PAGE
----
CASE REPORT article
Familial Hemiplegic Migraine Type 3 (FHM3) With an SCN1A Mutation in a Chinese Family: A Case Report
- Department of Neurology and Neuroscience Center, First Hospital of Jilin University, Changchun, China
Familial hemiplegic migraine (FHM) is a rare, monogenic, autosomal dominant subtype of migraine, in which three genes, CACNA1A, ATP1A2, and SCN1A, are currently known to be involved. The familial hemiplegic migraine type 3 (FHM3) is seldom caused by mutations in SCN1A. Here, we report a rare case of an SCN1A mutation leading to FHM3 in a Chinese family. This case report describes a 62-year-old female patient that was admitted to our clinic. She presented with recurrent attacks of hemiplegic migraine. Her symptoms were first suspicious of a transient ischemic attack (TIA), but they were eventually diagnosed as FHM with a c.4495T>C mutation being found in the SCN1A gene. This case highlights that when a patient presents at the clinic with TIA symptoms associated with migraine, the diagnosis of an FHM should be considered and a genetic test is indicated. The identification of SCN1A gene mutations may help us to further understand the FHM pathophysiology.
Familial hemiplegic migraine (FHM) is a rare autosomal-dominant disease with aura and characterized by transient hemiparesis of some degree that may begin at any age (1). FHMs as a monogenic subtype of migraine are associated with several gene mutations in which three genes, CACNA1A, ATP1A2, and SCN1A, are currently known to be involved (2–4). In contrast to migraine, a frequent paroxysmal neurological disease, FHM is rarely seen in a clinical setting. Each type of FHM is associated with mutations in a representative gene. The neuronal calcium channel gene CACNA1A was the first identified gene and is most frequently affected in FHM1 families. ATP1A2, which encodes the α2 subunit of a Na+/K+-ATPase, is involved in approximately 20% of FHM2 families (5). Mutations causing FHM3 have been identified in the SCN1A gene, which encodes the neuronal voltage-gated Na+ channel subunit Nav1.1 (3, 6). FHM caused by CAHNA1A or ATP1A2 mutations have been reported in many studies, while SCN1A gene-related familial hemiplegic migraine type 3 (FHM3) is less often observed. With over 150 reported mutations, the SCN1A gene has frequently been linked to epilepsy (3). However, only ten missense mutations of the SCN1A gene were reported in the literature to cause FHM3 (6), of which the mutation (c.4495T>C) has only been detected in a single Swiss family (5). In the present study, we describe a case of FHM3 caused by the mutation (c.4495T>C) of the SCN1A gene in a Chinese family.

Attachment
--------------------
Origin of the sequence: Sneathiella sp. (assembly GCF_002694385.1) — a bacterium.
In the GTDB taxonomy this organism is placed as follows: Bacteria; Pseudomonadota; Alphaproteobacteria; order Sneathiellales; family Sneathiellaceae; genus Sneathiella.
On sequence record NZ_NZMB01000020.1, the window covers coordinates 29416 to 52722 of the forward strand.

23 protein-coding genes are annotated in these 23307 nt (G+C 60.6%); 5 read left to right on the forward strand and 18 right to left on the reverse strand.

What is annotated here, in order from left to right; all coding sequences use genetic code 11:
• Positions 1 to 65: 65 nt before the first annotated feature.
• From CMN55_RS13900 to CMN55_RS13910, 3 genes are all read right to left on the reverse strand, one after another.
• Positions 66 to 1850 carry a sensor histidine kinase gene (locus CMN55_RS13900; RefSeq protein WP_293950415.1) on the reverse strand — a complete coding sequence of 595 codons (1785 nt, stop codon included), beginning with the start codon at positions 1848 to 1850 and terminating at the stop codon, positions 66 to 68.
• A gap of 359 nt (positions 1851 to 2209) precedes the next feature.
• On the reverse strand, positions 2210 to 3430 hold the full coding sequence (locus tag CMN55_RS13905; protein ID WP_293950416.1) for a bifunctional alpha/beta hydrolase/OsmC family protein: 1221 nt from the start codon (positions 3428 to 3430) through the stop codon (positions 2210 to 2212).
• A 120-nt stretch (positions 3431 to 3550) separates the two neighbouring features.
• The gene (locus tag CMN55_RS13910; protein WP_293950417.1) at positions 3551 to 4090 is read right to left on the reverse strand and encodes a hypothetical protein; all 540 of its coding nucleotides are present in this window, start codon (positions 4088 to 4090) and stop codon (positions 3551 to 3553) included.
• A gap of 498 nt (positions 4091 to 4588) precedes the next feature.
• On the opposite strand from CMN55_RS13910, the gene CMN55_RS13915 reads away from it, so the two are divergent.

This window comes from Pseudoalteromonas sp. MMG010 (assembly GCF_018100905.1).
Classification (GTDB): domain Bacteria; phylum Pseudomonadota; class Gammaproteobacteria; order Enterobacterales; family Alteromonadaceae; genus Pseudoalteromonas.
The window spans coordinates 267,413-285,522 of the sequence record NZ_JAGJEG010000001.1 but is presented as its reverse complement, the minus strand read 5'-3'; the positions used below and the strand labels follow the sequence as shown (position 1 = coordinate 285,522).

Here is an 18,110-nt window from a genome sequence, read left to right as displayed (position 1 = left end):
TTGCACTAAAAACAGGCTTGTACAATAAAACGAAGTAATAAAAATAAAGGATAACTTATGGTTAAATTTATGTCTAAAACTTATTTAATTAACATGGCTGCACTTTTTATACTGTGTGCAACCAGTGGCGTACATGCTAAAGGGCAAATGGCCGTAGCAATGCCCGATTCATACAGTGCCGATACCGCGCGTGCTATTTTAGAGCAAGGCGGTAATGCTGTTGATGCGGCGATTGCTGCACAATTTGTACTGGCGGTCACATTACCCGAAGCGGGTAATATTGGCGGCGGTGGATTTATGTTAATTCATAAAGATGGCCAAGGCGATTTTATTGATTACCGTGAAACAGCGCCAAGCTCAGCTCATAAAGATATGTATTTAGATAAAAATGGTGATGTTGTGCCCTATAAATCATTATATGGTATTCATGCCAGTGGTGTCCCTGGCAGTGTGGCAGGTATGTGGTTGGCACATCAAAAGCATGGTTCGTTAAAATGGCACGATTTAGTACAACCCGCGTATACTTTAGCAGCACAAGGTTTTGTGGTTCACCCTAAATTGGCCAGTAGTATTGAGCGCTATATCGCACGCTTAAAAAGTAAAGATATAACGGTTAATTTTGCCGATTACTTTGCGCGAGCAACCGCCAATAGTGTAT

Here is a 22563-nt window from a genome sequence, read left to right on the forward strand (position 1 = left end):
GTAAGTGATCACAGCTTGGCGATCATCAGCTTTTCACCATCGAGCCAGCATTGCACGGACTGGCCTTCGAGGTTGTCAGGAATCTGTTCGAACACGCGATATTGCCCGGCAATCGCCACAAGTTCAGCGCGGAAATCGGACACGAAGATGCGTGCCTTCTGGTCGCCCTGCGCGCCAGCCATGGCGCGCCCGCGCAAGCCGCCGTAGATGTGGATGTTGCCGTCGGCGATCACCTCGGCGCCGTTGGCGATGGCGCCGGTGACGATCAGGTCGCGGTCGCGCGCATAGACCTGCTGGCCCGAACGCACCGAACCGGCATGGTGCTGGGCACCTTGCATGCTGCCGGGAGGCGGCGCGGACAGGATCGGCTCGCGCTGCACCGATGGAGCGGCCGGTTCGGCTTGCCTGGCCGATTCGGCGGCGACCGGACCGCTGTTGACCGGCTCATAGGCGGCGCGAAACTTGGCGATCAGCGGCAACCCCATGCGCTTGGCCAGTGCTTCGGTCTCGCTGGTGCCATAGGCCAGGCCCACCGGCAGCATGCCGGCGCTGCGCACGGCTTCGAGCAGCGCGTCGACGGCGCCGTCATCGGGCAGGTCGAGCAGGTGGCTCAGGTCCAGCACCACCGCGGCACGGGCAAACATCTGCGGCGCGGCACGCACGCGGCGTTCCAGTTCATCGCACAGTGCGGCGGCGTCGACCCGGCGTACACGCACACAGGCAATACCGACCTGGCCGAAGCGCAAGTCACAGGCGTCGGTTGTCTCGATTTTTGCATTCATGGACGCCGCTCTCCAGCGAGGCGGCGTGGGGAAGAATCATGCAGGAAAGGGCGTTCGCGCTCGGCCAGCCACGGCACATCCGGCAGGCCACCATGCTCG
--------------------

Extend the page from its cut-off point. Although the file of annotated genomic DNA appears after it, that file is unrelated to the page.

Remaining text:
A 62-year-old woman (Figure 1, II-3) was admitted to the hospital for recurrent partial headache with weakness of one side and aphasia for about 45 years. In her first attack, the patient suddenly experienced an aura with visual disturbances which she described as increasing scotomata in the bilateral visual field. After a few seconds, the patient developed a serious headache, mainly located on the left side. After a few minutes, she presented a paralysis of the right side and speech difficulties accompanied by dizziness and vomiting. These symptoms resolved after about 2 h. After this initial onset, she had an attack nearly every 4–5 years, and the clinical presentations of her attacks were always similar to the first one. The duration of the aura symptoms and the migraine was typically 1–2 h but sometimes the migraine could last up to 4 days. Sometimes headaches occurred before the hemiplegia and aphasia. Each headache was accompanied by dizziness and vomiting but without loss of consciousness. In most attacks, this patient experienced additionally a flushing of the neck and face and felt that the skin temperature of this affected area was increased, but the temperature was never measured. These symptoms may be related to an extracranial vasodilation when a migraine attack occurred. She did not undergo regular treatment except for simple analgesics as a symptomatic therapy. Recently, her condition aggravated as the frequency of attacks increased from once every 4–5 years to once every 1–2 weeks which had a serious impact on her everyday life. Therefore, during a severe migraine attack, she visited our hospital. We reviewed her family history, and we found that three other subjects, her mother, brother, and nephew, had similar clinical symptoms (Figure 1). Their presentations are as follows:
Figure 1. Pedigree of the family. The arrow indicates the proband. Circles indicate females, squares indicate males. The diagonal line indicates a deceased family member. Black squares/circles indicate a carrier of the FHM3 (c.4495T>C) mutation with hemiplegic migraine. White squares/circles indicate subjects that are neither patients nor mutation carriers.
The proband's mother (Figure 1, I-2) died of uremia at the age of 72. According to her husband and children, she reported typical hemiplegic migraines since an age of 14 years with five attacks per year on average. The aura symptoms were similar to those in the proband, including bilateral visual symptoms (scotomata), speech difficulties, and hemiparesis.